What is a Workflow?
September 21st, 2018 • workflow
A workflow is a set of tasks that processes a set of data. Workflows are used across every kind of business and industry. Any time data is handed back and forth between humans and/or systems, a workflow is created.
Workflows have three essential qualities.
- They must be a predictable progression of steps.
- They must be repetitive.
- They must involve at least two people.
If it doesn’t involve at least two people, it’s a checklist. If it’s a one-time activity, it’s a project. If you can’t predict the steps, you must be working at IDEO.
How can I spot workflows around me?
Workflows hide in many places. If you have a lot of emails you mindlessly pass on down an invisible chain, you might have a workflow. Anytime you print the same form over and over again, you might have a workflow. When you get frustrated that one person’s lack of initiative seems to prevent you from doing your job, you might have a workflow.
How is workflow management different from task and product management?
Task management is best for individuals who need a way to organize everything they have to get done. Project management handles one-time projects that aren’t likely to be repeated in exactly the same way.
Workflows are for processes that are predictable and repetitive. The data in task and project management is usually unstructured, but it is highly structured in workflows.
Workflow management system is a way to digitize repetitive and complex tasks so that they become efficient and bring about effective results. Read More
Different types of workflows:
If workflows are manual, individuals are responsible for passing the data along from task to task.
For example, when an employee fills out a reimbursement claim, she must manually send it to a manager for approval who must manually send it to finance for processing.
If a workflow is automatic, a system takes responsibility for managing the flow of the tasks including notifications, deadlines, and reminders. In an automated workflow, when a human or system completes a task, he is not responsible for passing the data on to the next task. The workflow automatically handles this.
In the same example, the employee might fill out a form and hit a submit button. It would automatically trigger a notification for the manager to review it and click Approve. This would automatically take it to the finance team for processing. Automatic workflows are helpful as they are very trackable so that you always know where in a workflow a certain item is.
What is Workflow Management?
Workflow management is what happens when you look at all the workflows in your entire organization. Typically each department has several workflows inside of it, but there are many workflows that flow from one department to another. Who is responsible for these?
Workflow management is the process of systematically improving and optimizing all the workflows that affect your teams. Workflow management can be a separate internal role, given over to consultants, or shared equally by department heads.
Organizations that are serious about workflow management usually have a central workflow management software that each department can use to create their own workflows.
What is a Workflow Process?
Workflow process means something a bit larger than just the sequence of tasks. Process is a broader term that also encompasses the data, forms, reports, and notifications required to get an item from start to finish.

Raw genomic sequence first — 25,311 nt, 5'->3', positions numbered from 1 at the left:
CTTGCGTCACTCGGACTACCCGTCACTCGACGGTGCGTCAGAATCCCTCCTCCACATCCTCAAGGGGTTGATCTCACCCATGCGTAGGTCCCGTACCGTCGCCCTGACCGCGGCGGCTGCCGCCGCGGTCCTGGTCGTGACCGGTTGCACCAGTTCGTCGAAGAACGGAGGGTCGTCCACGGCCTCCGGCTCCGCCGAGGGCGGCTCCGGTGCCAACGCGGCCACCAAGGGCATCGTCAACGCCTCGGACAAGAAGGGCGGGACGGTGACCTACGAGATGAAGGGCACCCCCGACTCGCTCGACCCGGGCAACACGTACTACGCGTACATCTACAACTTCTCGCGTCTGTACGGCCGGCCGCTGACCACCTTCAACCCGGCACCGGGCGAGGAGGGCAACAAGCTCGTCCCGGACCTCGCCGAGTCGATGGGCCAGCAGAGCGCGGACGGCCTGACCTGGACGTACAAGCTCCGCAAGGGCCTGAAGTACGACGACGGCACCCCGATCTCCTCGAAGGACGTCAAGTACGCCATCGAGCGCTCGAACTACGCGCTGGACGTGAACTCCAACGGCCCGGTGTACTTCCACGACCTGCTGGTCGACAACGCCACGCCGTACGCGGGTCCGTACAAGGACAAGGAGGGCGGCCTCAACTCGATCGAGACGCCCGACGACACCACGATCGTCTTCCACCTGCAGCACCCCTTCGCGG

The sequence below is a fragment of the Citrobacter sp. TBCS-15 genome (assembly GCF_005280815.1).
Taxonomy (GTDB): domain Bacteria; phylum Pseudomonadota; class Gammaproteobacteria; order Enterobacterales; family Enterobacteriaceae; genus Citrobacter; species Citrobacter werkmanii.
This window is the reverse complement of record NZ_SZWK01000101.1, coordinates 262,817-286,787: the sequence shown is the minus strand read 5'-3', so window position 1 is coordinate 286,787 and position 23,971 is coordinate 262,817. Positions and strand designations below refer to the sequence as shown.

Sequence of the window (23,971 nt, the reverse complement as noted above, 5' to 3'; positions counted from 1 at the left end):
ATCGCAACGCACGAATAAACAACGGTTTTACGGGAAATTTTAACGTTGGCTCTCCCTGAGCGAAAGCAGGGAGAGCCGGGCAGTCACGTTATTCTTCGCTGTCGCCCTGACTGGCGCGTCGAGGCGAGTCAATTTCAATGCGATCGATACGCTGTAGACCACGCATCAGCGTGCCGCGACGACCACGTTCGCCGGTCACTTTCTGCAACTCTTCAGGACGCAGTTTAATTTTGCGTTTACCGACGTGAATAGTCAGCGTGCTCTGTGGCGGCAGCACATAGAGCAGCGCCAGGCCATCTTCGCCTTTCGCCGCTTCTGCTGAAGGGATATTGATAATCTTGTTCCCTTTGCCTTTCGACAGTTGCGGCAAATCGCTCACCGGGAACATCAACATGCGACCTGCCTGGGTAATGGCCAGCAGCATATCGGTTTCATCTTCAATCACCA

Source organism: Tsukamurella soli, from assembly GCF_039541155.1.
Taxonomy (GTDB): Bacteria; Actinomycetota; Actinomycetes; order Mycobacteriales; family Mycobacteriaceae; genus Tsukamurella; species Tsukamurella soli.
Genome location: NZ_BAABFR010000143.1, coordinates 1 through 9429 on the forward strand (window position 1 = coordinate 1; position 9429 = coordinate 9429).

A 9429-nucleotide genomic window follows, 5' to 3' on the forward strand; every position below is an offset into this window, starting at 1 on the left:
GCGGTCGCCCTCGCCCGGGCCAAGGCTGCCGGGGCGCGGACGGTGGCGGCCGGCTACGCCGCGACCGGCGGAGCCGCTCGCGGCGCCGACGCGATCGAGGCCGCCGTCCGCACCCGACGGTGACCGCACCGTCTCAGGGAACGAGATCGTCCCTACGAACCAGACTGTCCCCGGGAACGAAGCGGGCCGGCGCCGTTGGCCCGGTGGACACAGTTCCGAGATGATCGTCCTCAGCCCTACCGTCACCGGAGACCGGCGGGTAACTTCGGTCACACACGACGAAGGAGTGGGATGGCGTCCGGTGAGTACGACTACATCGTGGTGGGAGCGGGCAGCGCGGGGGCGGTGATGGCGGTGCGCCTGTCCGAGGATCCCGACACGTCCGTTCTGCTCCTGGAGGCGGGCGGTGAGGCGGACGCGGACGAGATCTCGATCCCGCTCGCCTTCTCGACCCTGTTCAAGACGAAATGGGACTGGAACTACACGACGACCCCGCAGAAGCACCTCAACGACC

For example, if you look at the workflow process of a purchase requisition, you have the workflow of Initiator => Manager Approval => Procurement Processing. But on top of that, you also need to consider the data set of approved vendors to choose from, the sequential number of the Purchase Order, how procurement is notified, and the budget available.
Types of Tasks: Human or System
Tasks within a workflow may be done by a human or a system. Human tasks are completed by an individual. They might be data-entry, creating a document, or approving data.
System tasks are started by a trigger and the system completes the task assigned to it. These tasks might be translating data to a new format, taking data from one system to another, or analyzing data.
Arrangement of Tasks:
Workflows can include any number of tasks. They can be as simple as a single step or include hundreds of tasks. Some workflows tasks are sequential and are dependent on the previous task’s completion before they can start.
Other tasks in a workflow tasks can happen simultaneously.
Workflow steps can also be conditional (e.g. only if a purchase order crosses a certain amount).
There can also be parallel branches for workflows. You can set up a workflow so that both branches always occur.
Or the entire branch might be conditional on a certain data point.
Why should I automate a workflow?
Once you have your workflow in place, you can start thinking about automating it. When you automate a workflow, you are essentially handing the task of making sure each step gets completed to a workflow management software program. This means everyone can focus on their individual contributions.
Workflow automation is defining a series of tasks to complete a process and then removing all the manual steps. Learn More
Automating workflows can also help you:
- Eliminate redundancies
- Improve efficiency
- Enhance delegation of tasks
- Sequentially approach operations
- Improve coordination and facilitate faster turnaround times
- Facilitate greater visibility of progress
- Establish accountability
What options do I have?
There are several workflow management software options out there. KiSSFLOW is trusted by over 10,000 users because it’s simple, intuitive, and priced right.
Take a free, 14-day test drive and start to see how addictive creating workflows can be!